Minimalist Family Camping

Camping on a school night

How to squeeze a wild microadventure into monday to friday monotony.

The perfect test for my minimalist family camping kit was to camp on a school night. A one night micro adventure with my children, mid week, to escape the boring routine of work and school. With a compact camping kit that’s quick to pack and easy to pitch a one night camp should be easy, right? If you’re just with adults then yes, but how about if your camping buddies are bunch of hungry kids straight out of school? Who need a good night’s sleep and a very early start the next day to get them back to the playground at 8.30am in clean uniforms. If you need to have the car packed and site cleared by 8am? There would definitely be some extra challenges!

I decided to find out if it was possible, and put my easy grab’n’go camping kit to the test on the eve of the summer solstice. It was a last minute decision and I was glad to find an enthusiastic friend up for joining me. I was taking our three children (ages 6, 8 and 9) to the site on my own at 3.30pm and she’d join me later after work. Being the only adult with a bunch of kids going camping feels a bit daunting to me, mine aren’t terribly helpful pitching tents and are more likely to squabble over snacks and nonsense than help me. I would need to supervise them and set up alone.

What we did

Firstly, I choose a campsite with good facilities. Ours had picnic benches, firepits and fridges available (I phoned in advance to check we could use them all) so I left my table, chairs, bbq and small cool bag at home. I really wanted to reduce my gear even more than usual so we would have less to pack up in the morning, knowing we would have to leave the site by 8am to get back to school in time, allowing for traffic. Packing up would have to be REALLY quick.

We had been to the campsite before and knew it was lovely and our children were familiar with it so would hopefully settle in quickly. It was 25 minutes from school with large open fields, a rope swing a lake and some piglets! I stopped work at 2pm to throw our things in the car, packing clothes took me the most time as the camping gear was already organised. My friend had given me her pop-up tent already so I could pitch it for her. I grabbed some food from home, bought a bit more for the local co-op, picked up the kids at 3.15pm and off we went.

Hours on the rope swing instead of watching TV after school

What we took on our one-night camping trip

So, as a ‘mini’ camper I try to pack light when I can. My buddy for this trip was Nicky, a very happy self-confessed ‘maxi-camper’ who has ALL the gear and a massive car to put it in. She loves taking her home comforts camping with her, they have a large family Outwell airbeam tent, electrical hookup, a fridge, heater, toilet, wine glasses, water jugs, salad bowls… However, we both knew we had to take as little as possible and this is what we each took:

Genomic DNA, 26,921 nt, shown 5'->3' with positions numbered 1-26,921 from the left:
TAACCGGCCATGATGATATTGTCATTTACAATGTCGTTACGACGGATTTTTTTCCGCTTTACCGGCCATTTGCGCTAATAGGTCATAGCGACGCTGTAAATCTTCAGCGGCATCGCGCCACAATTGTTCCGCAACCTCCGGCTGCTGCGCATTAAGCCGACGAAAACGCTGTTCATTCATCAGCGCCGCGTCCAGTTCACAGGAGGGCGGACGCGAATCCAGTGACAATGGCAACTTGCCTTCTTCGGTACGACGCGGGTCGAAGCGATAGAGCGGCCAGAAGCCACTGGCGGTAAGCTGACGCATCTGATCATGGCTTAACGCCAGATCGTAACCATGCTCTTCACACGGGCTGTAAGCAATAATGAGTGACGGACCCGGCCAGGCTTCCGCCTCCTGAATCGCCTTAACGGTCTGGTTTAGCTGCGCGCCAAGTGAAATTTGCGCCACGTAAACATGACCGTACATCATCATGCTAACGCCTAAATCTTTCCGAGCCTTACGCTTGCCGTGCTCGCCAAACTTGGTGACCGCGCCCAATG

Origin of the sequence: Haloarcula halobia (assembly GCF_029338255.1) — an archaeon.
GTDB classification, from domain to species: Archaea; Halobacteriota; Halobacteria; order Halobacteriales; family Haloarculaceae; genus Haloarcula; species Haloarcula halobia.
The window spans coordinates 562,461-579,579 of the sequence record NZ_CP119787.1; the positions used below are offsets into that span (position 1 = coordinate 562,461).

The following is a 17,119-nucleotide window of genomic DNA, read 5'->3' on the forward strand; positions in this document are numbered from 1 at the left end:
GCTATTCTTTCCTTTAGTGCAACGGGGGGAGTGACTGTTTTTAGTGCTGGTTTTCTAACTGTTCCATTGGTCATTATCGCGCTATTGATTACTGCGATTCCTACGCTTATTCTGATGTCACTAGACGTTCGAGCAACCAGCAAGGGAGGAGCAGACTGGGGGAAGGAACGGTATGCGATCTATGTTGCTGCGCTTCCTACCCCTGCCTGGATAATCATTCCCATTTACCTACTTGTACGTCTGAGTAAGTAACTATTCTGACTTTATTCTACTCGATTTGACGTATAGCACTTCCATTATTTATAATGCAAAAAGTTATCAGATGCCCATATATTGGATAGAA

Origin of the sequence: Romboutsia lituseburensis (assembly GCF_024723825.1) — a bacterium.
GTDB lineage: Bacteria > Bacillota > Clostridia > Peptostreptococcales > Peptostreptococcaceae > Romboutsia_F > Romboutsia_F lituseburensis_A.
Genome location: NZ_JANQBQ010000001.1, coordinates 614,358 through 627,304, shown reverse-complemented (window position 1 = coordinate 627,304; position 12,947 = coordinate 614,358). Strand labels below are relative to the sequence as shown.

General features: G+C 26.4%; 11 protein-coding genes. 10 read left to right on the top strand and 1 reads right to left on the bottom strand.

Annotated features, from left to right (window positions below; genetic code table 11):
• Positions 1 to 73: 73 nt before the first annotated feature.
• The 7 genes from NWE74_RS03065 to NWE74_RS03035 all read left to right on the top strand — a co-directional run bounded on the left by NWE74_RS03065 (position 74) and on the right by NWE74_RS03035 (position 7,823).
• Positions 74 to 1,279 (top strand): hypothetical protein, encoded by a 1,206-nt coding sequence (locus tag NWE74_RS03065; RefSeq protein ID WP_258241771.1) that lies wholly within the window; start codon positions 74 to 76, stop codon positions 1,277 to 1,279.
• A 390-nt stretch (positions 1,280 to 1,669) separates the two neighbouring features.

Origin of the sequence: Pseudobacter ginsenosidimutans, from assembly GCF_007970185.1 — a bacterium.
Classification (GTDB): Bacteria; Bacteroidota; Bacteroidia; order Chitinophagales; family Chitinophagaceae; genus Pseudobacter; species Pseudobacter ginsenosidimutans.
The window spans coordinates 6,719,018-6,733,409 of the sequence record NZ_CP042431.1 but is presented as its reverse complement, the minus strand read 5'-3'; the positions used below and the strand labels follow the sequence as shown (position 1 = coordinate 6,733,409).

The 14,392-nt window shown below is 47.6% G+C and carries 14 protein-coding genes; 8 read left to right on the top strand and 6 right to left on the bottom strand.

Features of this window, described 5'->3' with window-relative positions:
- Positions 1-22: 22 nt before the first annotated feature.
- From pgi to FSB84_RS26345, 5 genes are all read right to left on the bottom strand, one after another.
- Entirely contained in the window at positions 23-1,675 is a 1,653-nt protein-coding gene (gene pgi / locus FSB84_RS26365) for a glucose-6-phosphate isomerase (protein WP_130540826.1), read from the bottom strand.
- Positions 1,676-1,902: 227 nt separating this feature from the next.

Me (with two children age 6 and 8):

Coleman Kobuk Valley 4 Blackout tent

Groundsheet (to keep tent dry underneath – I didn’t want to pack up a wet tent in the morning)

Waterproof picnic blanket

3 x Sims

3x sleeping bags

3 x inflatable pillows

3 plastic tubs (two empty for food, shoes) one packed with all my usual small items (mallet, plates, pans, kettle, matches, head torches, oil, teatowel…)

Clothes (two bags, inc thermals for each of us)

2 cuddly toys, 1 story book, colouring books and pens (my daughters favourite pass-time)

1 folding chair


Small folding table

Folding washing up bowl

Single stove with cannister

Bag of food (and wine!)

1 travel towel

Nicky (and one child):

Quechua 2 Seconds Fresh n Black Pop up Tent (3 man) – (her son’s)

The biggest SIM I’ve ever seen (10cm Outwell Dreamcatcher Double)

A huge snuggly double sleeping bag (Outwell camper Lux)

Kids dinosaur sleeping bag

Real pillows

Mattress cover

2 large padded camping chairs (Vegas XL)

1 Kampa Tub Chair

Chargeable light (Outwell)

Jug with stacking coloured cups

Stacking wine glasses

1 bag clothes

A £30 bottle of wine

Nicky my fab maxi-camping friend with her mattress – its bigger than my tent but I bet she was comfy!

Posh wine in Nicky’s coloured glamping cups and my micro washing up liquid . Maxi-camping meets mini-camping.

How it went

The afternoon and evening were great. It was amazing to find the campsite so empty, there was only one other tent apart from ours. It’s getting harder to even book a pitch at the weekends near us as the sites are so busy so the lack of people was wonderful. Our children safely ran all over place, played for hours on the rope swing and we all enjoyed meeting the campsite’s piglets. My sensory child enjoyed playing with cold ash from a firepit which got him extremely dirty but he really enjoyed himself so I didn’t interrupt, other than to get get him changed out of his school uniform before he trashed it.